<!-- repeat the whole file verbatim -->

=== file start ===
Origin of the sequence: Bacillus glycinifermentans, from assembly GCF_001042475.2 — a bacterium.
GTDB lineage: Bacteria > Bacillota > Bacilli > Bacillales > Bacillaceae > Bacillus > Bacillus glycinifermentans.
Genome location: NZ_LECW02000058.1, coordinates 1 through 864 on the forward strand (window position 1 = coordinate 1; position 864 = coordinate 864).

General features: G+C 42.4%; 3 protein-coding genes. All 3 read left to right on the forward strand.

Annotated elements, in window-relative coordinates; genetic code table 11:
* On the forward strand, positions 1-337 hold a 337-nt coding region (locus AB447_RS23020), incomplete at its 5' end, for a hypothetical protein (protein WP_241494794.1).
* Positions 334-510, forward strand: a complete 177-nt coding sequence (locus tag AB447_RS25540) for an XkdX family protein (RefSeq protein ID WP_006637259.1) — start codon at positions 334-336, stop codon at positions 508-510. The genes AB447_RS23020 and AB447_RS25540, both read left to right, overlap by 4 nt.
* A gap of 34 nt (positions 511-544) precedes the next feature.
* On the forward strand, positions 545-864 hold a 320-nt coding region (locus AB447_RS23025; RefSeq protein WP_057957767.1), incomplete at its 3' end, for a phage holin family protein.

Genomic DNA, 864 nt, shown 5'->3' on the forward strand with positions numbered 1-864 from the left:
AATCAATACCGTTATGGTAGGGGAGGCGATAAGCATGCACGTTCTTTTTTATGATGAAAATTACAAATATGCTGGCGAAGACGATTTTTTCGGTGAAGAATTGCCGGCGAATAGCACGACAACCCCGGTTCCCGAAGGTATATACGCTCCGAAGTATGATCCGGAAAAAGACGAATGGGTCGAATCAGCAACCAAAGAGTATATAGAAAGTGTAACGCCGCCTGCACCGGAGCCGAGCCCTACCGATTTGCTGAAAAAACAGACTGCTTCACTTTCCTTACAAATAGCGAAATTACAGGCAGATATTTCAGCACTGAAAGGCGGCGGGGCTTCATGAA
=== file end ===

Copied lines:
Origin of the sequence: Bacillus glycinifermentans, from assembly GCF_001042475.2 — a bacterium.
GTDB lineage: Bacteria > Bacillota > Bacilli > Bacillales > Bacillaceae > Bacillus > Bacillus glycinifermentans.
Genome location: NZ_LECW02000058.1, coordinates 1 through 864 on the forward strand (window position 1 = coordinate 1; position 864 = coordinate 864).

General features: G+C 42.4%; 3 protein-coding genes. All 3 read left to right on the forward strand.

Annotated elements, in window-relative coordinates; genetic code table 11:
* On the forward strand, positions 1-337 hold a 337-nt coding region (locus AB447_RS23020), incomplete at its 5' end, for a hypothetical protein (protein WP_241494794.1).
* Positions 334-510, forward strand: a complete 177-nt coding sequence (locus tag AB447_RS25540) for an XkdX family protein (RefSeq protein ID WP_006637259.1) — start codon at positions 334-336, stop codon at positions 508-510. The genes AB447_RS23020 and AB447_RS25540, both read left to right, overlap by 4 nt.
* A gap of 34 nt (positions 511-544) precedes the next feature.
* On the forward strand, positions 545-864 hold a 320-nt coding region (locus AB447_RS23025; RefSeq protein WP_057957767.1), incomplete at its 3' end, for a phage holin family protein.

Genomic DNA, 864 nt, shown 5'->3' on the forward strand with positions numbered 1-864 from the left:
AATCAATACCGTTATGGTAGGGGAGGCGATAAGCATGCACGTTCTTTTTTATGATGAAAATTACAAATATGCTGGCGAAGACGATTTTTTCGGTGAAGAATTGCCGGCGAATAGCACGACAACCCCGGTTCCCGAAGGTATATACGCTCCGAAGTATGATCCGGAAAAAGACGAATGGGTCGAATCAGCAACCAAAGAGTATATAGAAAGTGTAACGCCGCCTGCACCGGAGCCGAGCCCTACCGATTTGCTGAAAAAACAGACTGCTTCACTTTCCTTACAAATAGCGAAATTACAGGCAGATATTTCAGCACTGAAAGGCGGCGGGGCTTCATGAA